symbolic/numerical/graphical framework, which has many uses in
computational physics and is an efficient tool in many cases.
We've also used MATLAB,
which is better
for graphics and easier for numerical programming (in my opinion).
Mathematica and MATLAB are available via site license for OSU students,
but in general are quite expensive. I will try to use Python instead for
some of these computational applications as well as for a scripting
language (which will be explained!).
 Topics. There are too many topics in Computational Physics to cover in
one quarter, so I will pick and choose (and do some sampling).
[You can look at
last year's web page to
see what we actually did. There will be some rearrangement and more
choices for this year's class.] Here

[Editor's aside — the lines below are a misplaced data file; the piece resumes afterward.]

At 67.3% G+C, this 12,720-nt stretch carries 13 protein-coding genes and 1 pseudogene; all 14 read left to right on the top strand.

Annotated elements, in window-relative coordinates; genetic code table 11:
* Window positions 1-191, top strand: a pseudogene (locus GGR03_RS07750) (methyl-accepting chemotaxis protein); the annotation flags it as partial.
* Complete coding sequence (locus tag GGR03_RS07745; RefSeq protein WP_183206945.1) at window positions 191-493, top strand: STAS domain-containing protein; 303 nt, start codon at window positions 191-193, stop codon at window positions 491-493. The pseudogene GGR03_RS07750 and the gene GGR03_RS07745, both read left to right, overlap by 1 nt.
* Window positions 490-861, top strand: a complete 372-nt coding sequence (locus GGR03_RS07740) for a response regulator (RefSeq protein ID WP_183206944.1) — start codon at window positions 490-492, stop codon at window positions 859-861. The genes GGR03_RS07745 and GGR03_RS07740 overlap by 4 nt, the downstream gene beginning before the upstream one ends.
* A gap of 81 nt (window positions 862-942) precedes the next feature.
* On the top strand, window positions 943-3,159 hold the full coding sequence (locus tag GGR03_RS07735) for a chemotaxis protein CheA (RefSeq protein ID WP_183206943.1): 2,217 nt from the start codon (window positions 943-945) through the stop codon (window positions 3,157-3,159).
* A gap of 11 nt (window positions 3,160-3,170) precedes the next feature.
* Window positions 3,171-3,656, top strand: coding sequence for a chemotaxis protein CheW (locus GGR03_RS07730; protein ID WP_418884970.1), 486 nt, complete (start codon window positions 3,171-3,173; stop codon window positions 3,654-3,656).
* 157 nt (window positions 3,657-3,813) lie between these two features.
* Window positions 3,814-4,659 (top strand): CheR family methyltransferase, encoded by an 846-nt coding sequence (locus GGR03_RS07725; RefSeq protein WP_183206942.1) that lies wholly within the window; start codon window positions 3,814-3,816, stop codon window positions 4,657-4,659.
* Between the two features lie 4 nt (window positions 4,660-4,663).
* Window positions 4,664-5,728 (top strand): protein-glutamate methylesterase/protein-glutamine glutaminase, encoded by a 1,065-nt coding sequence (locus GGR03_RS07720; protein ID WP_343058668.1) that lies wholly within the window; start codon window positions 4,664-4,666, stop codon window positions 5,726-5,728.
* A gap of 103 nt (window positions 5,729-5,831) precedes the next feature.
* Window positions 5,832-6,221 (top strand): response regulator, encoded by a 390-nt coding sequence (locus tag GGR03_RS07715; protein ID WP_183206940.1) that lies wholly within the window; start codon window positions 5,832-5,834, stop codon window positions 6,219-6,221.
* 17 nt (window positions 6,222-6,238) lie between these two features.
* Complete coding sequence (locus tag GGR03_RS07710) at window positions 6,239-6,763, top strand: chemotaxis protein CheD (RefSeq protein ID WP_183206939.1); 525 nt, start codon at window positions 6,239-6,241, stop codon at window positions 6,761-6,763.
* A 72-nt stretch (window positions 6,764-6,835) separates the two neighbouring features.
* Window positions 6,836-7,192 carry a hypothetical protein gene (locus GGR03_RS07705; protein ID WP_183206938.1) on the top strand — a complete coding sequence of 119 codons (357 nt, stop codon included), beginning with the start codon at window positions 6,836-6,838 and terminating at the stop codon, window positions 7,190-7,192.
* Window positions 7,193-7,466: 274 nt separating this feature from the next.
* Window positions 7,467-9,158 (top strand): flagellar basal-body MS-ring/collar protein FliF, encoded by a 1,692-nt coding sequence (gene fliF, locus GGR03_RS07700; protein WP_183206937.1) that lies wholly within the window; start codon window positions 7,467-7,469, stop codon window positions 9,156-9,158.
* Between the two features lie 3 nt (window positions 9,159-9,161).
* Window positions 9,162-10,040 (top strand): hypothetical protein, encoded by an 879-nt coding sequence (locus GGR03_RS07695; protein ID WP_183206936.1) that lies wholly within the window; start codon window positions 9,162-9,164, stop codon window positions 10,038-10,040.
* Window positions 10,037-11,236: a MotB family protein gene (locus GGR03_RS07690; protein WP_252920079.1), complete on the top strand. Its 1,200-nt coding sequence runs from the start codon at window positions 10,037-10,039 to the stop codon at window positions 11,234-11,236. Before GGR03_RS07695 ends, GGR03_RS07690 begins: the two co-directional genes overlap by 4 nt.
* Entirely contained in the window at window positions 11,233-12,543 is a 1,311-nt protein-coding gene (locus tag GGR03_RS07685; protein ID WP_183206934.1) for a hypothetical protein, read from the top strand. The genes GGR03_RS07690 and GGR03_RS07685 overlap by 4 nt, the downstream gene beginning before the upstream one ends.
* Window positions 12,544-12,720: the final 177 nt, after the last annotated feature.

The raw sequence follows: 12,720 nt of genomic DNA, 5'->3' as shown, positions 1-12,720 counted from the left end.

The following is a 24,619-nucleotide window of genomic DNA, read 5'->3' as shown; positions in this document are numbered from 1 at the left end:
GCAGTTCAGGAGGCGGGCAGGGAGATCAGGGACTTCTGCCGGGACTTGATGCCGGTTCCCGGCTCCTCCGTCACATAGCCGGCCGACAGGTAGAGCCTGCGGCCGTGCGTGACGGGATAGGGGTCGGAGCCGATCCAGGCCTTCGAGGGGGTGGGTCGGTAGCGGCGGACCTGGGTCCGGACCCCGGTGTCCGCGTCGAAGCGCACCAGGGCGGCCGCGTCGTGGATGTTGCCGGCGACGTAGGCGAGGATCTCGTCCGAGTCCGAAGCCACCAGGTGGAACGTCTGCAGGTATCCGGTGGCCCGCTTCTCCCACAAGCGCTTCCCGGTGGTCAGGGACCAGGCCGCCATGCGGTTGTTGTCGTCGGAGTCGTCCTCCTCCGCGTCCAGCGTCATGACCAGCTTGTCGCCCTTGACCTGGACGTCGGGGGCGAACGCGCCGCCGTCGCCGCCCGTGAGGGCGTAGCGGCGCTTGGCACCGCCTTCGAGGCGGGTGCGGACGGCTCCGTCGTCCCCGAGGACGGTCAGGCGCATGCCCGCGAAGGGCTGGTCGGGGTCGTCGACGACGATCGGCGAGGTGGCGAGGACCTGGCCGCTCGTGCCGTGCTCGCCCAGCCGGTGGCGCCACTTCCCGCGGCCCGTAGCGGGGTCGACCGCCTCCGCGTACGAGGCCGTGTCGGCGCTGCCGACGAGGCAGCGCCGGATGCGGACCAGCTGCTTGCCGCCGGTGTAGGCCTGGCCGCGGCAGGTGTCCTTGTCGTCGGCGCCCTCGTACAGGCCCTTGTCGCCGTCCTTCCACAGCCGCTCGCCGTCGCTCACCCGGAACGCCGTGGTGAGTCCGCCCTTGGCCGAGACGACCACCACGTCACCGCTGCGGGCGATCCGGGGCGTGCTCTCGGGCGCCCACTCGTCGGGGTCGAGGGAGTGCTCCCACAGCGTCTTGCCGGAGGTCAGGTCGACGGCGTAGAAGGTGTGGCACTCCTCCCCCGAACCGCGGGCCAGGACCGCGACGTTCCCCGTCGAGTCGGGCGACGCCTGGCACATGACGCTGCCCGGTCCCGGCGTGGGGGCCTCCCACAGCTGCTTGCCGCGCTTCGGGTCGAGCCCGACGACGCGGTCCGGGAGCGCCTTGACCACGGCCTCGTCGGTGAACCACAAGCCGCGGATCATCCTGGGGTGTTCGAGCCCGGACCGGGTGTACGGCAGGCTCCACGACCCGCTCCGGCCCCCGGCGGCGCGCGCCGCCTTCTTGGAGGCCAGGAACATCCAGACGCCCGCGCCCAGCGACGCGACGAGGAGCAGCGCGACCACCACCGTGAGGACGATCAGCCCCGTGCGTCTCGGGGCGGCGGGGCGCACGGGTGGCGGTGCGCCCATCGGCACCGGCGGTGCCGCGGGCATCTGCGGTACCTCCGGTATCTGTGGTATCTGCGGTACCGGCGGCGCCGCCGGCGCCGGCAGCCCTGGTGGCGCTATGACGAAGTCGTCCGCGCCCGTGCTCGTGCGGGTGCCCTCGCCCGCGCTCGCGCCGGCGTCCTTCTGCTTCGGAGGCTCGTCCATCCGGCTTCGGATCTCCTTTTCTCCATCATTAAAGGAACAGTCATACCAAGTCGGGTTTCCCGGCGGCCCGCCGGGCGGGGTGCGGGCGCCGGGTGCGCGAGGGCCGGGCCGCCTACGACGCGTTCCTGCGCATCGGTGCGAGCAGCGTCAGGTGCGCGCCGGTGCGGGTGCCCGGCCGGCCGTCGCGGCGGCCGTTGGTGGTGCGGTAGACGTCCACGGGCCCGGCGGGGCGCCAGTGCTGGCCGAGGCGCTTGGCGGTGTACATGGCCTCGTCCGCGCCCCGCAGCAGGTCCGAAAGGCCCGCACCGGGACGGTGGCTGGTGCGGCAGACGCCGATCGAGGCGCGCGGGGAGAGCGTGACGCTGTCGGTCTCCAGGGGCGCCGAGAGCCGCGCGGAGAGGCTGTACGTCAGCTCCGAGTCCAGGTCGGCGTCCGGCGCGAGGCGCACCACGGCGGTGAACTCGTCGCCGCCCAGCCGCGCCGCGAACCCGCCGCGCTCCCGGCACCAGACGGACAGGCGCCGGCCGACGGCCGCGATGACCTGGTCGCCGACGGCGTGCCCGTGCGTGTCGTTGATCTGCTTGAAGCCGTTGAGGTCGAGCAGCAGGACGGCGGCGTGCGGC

are some of the topics I think are important:
 Errors and uncertainties in computations. This is one of the most
important (and most overlooked) aspects of computational physics.
(Coverage of this topic is a strength of the Landau/Paez text.) As an
example, one should understand how to analyze whether a calculation
is limited by the algorithm error or by the roundoff error.
 Basic computational algorithms for: integration, differentiation,
differential equations, root finding. We'll talk about some of the
theory, but far more important is to understand how well an algorithm
should work and test whether it does
(e.g., should the accuracy improve as 1/N^2, where N is
the number of points used, and is this what you find in practice?)
and what algorithm is appropriate for what
situation (e.g., oscillatory integrals or integrands with
singularities). In many cases you should be using a packaged library
routine and not writing your own, so we'll learn how to use such a